More typical systems incorporate a digital cellular communication unit that will contact the central station or a monitoring station via the Public Switched Telephone Network (PSTN) and raise the alarm, either with a synthesized voice or increasingly via an encoded message string that the central station decodes. These may connect to the regular phone system on the system side of the demarcation point, but typically connect on the customer side ahead of all phones within the monitored premises so that the alarm system can seize the line by cutting-off any active calls and call the monitoring company if needed. A dual signaling system would raise the alarm wirelessly via a radio path or cellular path using the phone line or broadband line as a backup overcoming any compromise to the phone line. Encoders can be programmed to indicate which specific sensor was triggered, and monitors can show the physical location of the sensor on a list or even a map of the protected premises, which can make the resulting response more effective.

Many alarm panels are equipped with a backup communication path for use when the primary PSTN circuit is not functioning. The redundant dialer may be connected to a second communication path, or a specialized encoded cellular phone, radio, or internet interface device to bypass the PSTN entirely, to thwart intentional tampering with the phone lines. Tampering with the line could trigger a supervisory alarm via the radio network, giving early warning of an imminent problem. In some cases a remote building may not have PSTN phone service, and the cost of trenching and running a direct line may be prohibitive. It is possible to use a wireless cellular or radio device as the primary communication method.

In the UK, the most popular solution of this kind is similar in principle to the above but with the primary and backup paths reversed. Utilizing a radio path as the primary signaling path is not only quicker than PSTN but also allows significant cost savings as unlimited amounts of data can be sent at no extra expense.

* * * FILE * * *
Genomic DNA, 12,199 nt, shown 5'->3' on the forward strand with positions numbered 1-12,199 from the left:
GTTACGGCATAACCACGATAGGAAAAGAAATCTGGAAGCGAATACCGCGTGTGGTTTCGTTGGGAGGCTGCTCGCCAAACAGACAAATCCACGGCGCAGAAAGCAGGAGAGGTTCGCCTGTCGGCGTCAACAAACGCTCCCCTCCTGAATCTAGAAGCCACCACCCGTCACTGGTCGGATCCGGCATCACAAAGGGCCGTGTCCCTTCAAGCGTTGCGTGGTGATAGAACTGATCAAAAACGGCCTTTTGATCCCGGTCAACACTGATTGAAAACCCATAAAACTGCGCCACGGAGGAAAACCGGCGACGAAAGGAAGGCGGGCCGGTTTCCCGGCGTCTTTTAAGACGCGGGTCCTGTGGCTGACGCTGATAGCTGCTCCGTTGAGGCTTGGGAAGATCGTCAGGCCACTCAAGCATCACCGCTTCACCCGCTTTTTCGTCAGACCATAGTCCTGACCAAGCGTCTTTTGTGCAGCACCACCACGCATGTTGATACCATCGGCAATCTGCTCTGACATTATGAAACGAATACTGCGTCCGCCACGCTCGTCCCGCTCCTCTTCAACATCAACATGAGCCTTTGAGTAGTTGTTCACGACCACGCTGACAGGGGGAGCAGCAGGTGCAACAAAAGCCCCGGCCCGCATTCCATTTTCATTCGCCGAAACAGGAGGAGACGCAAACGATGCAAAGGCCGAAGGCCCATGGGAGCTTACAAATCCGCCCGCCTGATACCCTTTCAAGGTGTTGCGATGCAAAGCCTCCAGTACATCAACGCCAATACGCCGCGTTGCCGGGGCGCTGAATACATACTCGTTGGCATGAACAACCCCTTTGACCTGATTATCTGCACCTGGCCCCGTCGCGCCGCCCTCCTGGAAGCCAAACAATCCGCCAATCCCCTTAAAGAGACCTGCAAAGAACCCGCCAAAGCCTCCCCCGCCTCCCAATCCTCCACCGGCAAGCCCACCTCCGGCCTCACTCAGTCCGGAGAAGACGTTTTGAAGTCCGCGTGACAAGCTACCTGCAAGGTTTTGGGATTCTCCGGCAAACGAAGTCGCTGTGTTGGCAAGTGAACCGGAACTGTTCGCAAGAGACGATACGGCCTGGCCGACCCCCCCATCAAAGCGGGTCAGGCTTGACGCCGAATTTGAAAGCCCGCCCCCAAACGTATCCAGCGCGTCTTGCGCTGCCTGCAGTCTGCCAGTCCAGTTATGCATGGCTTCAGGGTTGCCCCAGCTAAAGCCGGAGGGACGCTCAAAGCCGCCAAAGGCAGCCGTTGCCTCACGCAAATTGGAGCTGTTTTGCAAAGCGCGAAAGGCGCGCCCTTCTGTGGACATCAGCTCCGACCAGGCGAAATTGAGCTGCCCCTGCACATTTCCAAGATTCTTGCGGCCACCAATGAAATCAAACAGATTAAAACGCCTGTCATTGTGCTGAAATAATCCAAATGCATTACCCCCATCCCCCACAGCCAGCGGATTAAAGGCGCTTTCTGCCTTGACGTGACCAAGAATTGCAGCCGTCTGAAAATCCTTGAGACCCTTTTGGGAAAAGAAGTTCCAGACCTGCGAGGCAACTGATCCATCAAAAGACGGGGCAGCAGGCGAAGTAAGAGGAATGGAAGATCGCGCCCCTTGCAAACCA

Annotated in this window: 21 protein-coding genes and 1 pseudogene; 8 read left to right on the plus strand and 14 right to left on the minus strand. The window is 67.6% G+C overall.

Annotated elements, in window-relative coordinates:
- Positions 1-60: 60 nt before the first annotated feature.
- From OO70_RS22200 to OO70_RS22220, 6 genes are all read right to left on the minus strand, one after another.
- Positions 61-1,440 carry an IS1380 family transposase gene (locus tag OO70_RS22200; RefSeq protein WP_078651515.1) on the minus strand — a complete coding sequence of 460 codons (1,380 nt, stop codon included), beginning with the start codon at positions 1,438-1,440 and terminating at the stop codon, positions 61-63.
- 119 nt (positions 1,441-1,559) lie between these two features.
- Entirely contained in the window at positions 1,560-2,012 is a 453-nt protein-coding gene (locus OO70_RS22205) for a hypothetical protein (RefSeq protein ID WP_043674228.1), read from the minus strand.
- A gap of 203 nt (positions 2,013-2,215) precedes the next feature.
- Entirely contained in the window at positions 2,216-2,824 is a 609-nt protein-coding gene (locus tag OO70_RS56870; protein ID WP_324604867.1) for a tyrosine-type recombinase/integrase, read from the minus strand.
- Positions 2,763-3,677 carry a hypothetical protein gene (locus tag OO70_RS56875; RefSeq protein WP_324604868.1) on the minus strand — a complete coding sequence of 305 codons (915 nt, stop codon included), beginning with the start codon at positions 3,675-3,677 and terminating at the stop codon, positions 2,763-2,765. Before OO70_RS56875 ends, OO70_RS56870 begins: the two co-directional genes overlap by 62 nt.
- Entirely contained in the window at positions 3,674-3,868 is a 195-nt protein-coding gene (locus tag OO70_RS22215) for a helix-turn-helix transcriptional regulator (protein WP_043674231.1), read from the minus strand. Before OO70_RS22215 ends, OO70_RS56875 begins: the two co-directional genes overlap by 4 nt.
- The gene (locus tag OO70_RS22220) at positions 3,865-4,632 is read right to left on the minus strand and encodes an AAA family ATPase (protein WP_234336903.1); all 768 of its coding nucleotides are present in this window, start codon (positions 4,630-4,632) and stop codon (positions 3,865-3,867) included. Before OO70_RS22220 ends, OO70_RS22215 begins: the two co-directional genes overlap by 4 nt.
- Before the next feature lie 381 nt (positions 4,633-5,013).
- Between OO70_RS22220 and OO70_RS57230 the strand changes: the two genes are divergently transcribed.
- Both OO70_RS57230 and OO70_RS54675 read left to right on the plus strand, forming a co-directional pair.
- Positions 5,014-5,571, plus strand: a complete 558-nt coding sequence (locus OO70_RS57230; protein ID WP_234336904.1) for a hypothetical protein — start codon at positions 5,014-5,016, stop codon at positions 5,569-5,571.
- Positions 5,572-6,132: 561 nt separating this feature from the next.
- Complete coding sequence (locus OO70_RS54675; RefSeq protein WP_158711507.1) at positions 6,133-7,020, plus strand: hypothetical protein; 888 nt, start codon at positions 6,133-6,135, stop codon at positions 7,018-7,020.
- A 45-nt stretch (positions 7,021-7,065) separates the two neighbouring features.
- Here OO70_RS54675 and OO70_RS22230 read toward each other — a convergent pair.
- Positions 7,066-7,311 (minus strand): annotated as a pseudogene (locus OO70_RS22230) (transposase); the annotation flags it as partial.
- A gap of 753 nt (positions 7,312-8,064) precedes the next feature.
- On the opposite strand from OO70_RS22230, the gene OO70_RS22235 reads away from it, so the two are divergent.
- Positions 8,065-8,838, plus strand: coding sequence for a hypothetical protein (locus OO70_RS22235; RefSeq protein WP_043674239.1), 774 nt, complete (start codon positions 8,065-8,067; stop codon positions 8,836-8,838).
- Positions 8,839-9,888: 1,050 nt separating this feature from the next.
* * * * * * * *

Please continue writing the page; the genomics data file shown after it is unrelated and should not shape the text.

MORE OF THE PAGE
Broadband alarm monitoring


Increasing deployment of voice over IP technology (VoIP) is driving the adoption of broadband signaling for alarm reporting. Many sites requiring alarm installations no longer have conventional telephone lines (POTS), and alarm panels with conventional telephone dialer capability do not work reliably over some types of VoIP service.

Dial-up analogue alarm panels or systems with serial/parallel data ports may be migrated to broadband through the addition of an alarm server device which converts telephone signaling signals or data port traffic to IP messages suitable for broadband transmission. However, the direct use of VoIP to transport analogue alarms without an alarm server device is problematic as the audio codecs used throughout the entire network transmission path cannot guarantee a suitable level of reliability or quality of service acceptable for the application.

In response to the changing public communications network, new alarm systems often use broadband signaling as a method of alarm transmission, and manufacturers are including IP reporting capability directly in their alarm panel products. When the Internet is used as a primary signaling method for critical security and life safety applications, frequent supervision messages are configured to overcome concerns about backup power for network equipment and signal delivery time. But for typical applications, connectivity concerns are controlled by normal supervision messages.

Radio alarm dual signaling